PARIS -- LeWeb's focus this year on "the Internet of things" this year brought Net-enabled door locks, houseplant monitors, and footstep loggers to the conference stage. But the gadget that caught the most attention was a remote-controlled quadcopter.
Quadcopters are all the rage these days, popularized best by the Parrot AR.Drone. Here at LeWeb, startup Team BlackSheep showed its take on the tech with a model that's remotely piloted by an operator who sees what's going on from a camera mounted on the drone itself.
Raphael Pirker, founder of the company, piloted a TBS Discovery quadcopter around the stage and later down an aisle in the show's audience yesterday. Eventually he dropped it gently into the outstretched hand of show organizer Loic Le Meur, cowering and laughing as the gadget alit.
Quadcopters have four lightweight rotors at the ends of four struts protruding horizontally from a central platform. A computer microcontroller changes the rotor speeds slightly to tilt the quadcopter and thus let a pilot navigate the drone.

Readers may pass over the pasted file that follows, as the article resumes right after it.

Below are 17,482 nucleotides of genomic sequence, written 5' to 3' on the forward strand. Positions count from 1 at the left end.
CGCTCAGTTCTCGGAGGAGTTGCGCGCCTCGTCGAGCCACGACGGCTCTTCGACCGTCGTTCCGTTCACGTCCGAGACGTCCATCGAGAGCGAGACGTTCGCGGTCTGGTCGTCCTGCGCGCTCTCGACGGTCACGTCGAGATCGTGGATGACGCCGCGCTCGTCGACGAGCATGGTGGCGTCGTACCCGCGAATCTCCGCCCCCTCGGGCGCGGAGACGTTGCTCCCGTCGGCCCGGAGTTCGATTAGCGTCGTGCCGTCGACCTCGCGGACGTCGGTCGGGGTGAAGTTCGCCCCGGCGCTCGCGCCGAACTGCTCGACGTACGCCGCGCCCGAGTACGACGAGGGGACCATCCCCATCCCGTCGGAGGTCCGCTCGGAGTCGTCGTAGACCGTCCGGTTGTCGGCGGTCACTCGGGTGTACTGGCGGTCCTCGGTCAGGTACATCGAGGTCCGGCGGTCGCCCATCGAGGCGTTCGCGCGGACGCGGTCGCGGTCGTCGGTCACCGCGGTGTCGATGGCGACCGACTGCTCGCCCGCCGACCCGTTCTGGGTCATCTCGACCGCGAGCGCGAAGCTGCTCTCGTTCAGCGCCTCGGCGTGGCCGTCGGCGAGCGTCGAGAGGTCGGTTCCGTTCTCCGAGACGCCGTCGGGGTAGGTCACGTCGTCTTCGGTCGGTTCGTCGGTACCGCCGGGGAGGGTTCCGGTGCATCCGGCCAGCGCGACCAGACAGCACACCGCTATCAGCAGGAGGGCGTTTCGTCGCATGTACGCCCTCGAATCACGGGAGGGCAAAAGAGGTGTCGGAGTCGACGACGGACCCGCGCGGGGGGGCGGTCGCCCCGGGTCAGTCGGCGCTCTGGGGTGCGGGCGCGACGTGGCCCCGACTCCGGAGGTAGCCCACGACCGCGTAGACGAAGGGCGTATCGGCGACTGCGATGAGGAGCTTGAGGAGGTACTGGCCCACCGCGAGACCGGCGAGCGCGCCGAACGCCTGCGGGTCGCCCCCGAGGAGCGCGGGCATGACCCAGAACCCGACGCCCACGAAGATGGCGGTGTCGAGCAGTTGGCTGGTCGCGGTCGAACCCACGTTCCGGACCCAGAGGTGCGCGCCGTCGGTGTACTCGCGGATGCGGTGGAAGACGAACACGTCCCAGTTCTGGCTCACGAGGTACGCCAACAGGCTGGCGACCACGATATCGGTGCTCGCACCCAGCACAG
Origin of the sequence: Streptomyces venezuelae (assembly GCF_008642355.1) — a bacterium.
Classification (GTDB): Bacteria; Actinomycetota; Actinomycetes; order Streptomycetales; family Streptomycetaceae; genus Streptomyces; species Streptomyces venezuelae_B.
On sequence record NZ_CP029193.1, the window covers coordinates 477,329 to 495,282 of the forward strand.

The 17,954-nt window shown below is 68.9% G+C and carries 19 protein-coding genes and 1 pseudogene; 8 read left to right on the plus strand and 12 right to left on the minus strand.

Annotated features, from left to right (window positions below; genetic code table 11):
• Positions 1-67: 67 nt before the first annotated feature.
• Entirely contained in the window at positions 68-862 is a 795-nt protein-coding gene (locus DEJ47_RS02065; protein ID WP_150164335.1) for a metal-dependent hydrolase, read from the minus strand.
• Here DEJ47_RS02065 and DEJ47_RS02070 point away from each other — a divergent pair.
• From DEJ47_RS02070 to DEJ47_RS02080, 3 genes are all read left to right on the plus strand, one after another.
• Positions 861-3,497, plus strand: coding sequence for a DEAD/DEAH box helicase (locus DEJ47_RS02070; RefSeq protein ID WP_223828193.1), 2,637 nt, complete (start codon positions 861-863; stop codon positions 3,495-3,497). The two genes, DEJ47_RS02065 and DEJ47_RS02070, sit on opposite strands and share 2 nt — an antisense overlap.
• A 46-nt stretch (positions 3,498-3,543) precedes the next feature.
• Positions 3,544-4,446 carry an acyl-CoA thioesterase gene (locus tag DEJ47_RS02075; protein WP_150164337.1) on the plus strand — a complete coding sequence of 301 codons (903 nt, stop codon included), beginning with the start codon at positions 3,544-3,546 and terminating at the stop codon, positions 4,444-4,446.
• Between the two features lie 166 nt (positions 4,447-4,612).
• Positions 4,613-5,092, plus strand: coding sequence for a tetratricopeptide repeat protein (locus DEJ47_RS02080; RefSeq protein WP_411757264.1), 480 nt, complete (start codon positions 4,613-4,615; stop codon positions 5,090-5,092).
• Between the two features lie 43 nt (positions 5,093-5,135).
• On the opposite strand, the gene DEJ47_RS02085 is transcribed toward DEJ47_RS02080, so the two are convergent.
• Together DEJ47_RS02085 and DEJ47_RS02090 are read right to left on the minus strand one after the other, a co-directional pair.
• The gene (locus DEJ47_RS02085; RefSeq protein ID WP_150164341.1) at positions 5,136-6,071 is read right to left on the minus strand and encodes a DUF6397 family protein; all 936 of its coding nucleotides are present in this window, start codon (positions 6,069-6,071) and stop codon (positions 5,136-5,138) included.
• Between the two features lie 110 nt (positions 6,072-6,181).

The TBS Discovery, festooned with antennas, includes a mount for a GoPro camera to record what's seen. The remote piloting uses a separate camera whose signal is piped to the pilot's virtual-reality goggles. The video signal is broadcast using repurposed technology from a baby monitor, Pirker said.
The TBS Discovery can fly between 8 and 15 minutes depending on how it's configured. It'll go as high as 2,500 meters and go as fast as 80kmph (about 50mph).
The company also sells a TBS Zephyr plane that'll go faster and fly farther away from the operator and for flights as long as 45 minutes. The record distance between pilot and aircraft is 87km, Pirker said.
Even though the pilot can see what's going on with the onboard camera, "you're not allowed to fly this aircraft without your visual line of sight," Pinker said.